ADHD Symptoms and Educational Level in Adolescents: The Role of the Family, Teachers, and Peers

Heiko Schmengler*, Margot Peeters, Gonneke W J M Stevens, Catharina A Hartman, Albertine J Oldehinkel, Wilma A M Vollebergh

*Corresponding author for this work

Research output: Contribution to journalArticleAcademicpeer-review

2 Citations (Scopus)
29 Downloads (Pure)

Abstract

Few studies have explored the contribution of family and school factors to the association between ADHD symptoms and lower education. Possibly, having more ADHD symptoms contributes to poorer family functioning and less social support, and consequently a lower educational level (i.e., mediation). Moreover, the negative effects of ADHD symptoms on education may be stronger for adolescents with poorer family functioning or less social support (i.e., interaction). Using data of the Dutch TRAILS Study (N = 2,229), we evaluated associations between ADHD symptoms around age 11 and educational level around age 14, as well as between ADHD symptoms around age 14 and 16 years and subsequent changes in educational level around age 16 and 19, respectively. We assessed the potential mediating role of family functioning, and social support by teachers and classmates, all measured around ages 11, 14, and 16, while additionally evaluating interactions between ADHD symptoms and these hypothesized mediators. ADHD symptoms were associated with poorer family functioning, less social support by teachers and classmates, and lower education throughout adolescence. No conclusive evidence of mediation was found, because unique associations between family functioning and social support by teachers and classmates and education were largely absent. Furthermore, we found no interactions between ADHD symptoms and family functioning and social support by teachers and classmates. Although social support by teachers and classmates and good family functioning may benefit the wellbeing and mental health of adolescents with high levels of ADHD symptoms, they will not necessarily improve their educational attainment.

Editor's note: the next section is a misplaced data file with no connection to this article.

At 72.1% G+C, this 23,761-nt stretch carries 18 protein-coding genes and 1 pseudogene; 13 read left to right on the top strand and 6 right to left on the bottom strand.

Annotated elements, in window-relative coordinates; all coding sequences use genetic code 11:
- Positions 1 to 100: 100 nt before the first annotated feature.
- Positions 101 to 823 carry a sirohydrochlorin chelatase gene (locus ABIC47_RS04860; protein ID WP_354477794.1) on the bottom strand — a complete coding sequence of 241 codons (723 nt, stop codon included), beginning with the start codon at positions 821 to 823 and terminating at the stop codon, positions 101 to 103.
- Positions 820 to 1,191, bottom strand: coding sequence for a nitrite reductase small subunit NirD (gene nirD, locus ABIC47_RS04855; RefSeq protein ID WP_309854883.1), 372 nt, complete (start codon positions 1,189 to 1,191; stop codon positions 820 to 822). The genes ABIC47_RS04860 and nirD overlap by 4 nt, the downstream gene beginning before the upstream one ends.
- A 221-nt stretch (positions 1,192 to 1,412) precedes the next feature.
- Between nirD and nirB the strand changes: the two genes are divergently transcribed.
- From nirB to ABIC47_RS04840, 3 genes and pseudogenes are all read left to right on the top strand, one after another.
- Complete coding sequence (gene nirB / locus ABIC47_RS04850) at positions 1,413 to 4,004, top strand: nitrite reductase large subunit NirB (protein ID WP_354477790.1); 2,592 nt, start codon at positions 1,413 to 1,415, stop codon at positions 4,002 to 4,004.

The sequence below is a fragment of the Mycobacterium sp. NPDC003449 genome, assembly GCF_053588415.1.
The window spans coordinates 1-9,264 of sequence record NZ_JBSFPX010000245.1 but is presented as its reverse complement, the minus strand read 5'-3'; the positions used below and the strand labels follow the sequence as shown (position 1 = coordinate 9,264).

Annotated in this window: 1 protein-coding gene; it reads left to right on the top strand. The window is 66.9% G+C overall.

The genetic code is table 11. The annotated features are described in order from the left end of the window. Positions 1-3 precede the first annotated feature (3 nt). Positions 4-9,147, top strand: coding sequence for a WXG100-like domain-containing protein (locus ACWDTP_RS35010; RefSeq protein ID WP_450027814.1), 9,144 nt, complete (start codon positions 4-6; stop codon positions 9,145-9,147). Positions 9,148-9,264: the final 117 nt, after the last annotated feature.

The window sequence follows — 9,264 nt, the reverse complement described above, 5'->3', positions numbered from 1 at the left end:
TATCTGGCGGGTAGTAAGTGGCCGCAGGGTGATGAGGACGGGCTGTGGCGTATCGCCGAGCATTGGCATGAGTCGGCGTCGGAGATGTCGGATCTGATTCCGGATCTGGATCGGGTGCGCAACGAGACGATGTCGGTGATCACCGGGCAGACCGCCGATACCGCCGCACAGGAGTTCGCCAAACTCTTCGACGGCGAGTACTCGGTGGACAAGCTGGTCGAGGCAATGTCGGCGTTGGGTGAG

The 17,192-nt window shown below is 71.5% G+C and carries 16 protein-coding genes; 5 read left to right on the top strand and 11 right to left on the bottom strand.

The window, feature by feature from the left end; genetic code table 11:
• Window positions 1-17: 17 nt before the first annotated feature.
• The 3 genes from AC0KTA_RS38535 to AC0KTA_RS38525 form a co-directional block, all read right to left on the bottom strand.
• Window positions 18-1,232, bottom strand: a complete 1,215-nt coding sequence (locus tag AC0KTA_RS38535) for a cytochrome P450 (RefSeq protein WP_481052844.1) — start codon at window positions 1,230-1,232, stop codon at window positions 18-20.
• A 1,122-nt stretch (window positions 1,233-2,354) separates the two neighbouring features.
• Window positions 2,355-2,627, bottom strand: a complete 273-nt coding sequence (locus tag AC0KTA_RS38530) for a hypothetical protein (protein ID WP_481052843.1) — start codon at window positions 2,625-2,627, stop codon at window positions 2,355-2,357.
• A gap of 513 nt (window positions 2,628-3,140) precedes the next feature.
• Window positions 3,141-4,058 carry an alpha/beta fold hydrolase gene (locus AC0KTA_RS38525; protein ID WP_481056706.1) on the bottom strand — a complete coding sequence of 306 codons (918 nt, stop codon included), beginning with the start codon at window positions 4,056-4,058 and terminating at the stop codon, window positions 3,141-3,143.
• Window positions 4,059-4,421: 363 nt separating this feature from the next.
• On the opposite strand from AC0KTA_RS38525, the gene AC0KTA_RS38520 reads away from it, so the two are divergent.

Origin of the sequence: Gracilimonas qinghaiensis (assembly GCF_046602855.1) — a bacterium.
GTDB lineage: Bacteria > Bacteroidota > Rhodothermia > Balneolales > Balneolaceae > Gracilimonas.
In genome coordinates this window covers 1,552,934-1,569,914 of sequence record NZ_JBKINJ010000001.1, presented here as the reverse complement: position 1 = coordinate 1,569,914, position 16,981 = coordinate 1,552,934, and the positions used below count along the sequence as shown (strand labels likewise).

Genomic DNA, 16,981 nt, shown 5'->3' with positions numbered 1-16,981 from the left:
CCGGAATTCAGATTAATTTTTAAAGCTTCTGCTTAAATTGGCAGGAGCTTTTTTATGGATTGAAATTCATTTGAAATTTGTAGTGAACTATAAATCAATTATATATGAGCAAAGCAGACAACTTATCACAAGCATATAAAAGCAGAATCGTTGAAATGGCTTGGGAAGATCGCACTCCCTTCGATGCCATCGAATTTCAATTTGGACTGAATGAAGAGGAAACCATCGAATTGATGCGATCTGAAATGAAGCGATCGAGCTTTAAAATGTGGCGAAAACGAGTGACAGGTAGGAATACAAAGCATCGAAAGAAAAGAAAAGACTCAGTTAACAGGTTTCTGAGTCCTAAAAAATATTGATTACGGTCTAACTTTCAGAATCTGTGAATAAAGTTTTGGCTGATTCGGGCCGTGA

Original languageEnglish
Pages (from-to)1051–1066
Number of pages16
JournalResearch on Child and Adolescent Psychopathology
Volume51
Early online date23-Mar-2023
DOIs
Publication statusPublished - Jul-2023

Cite this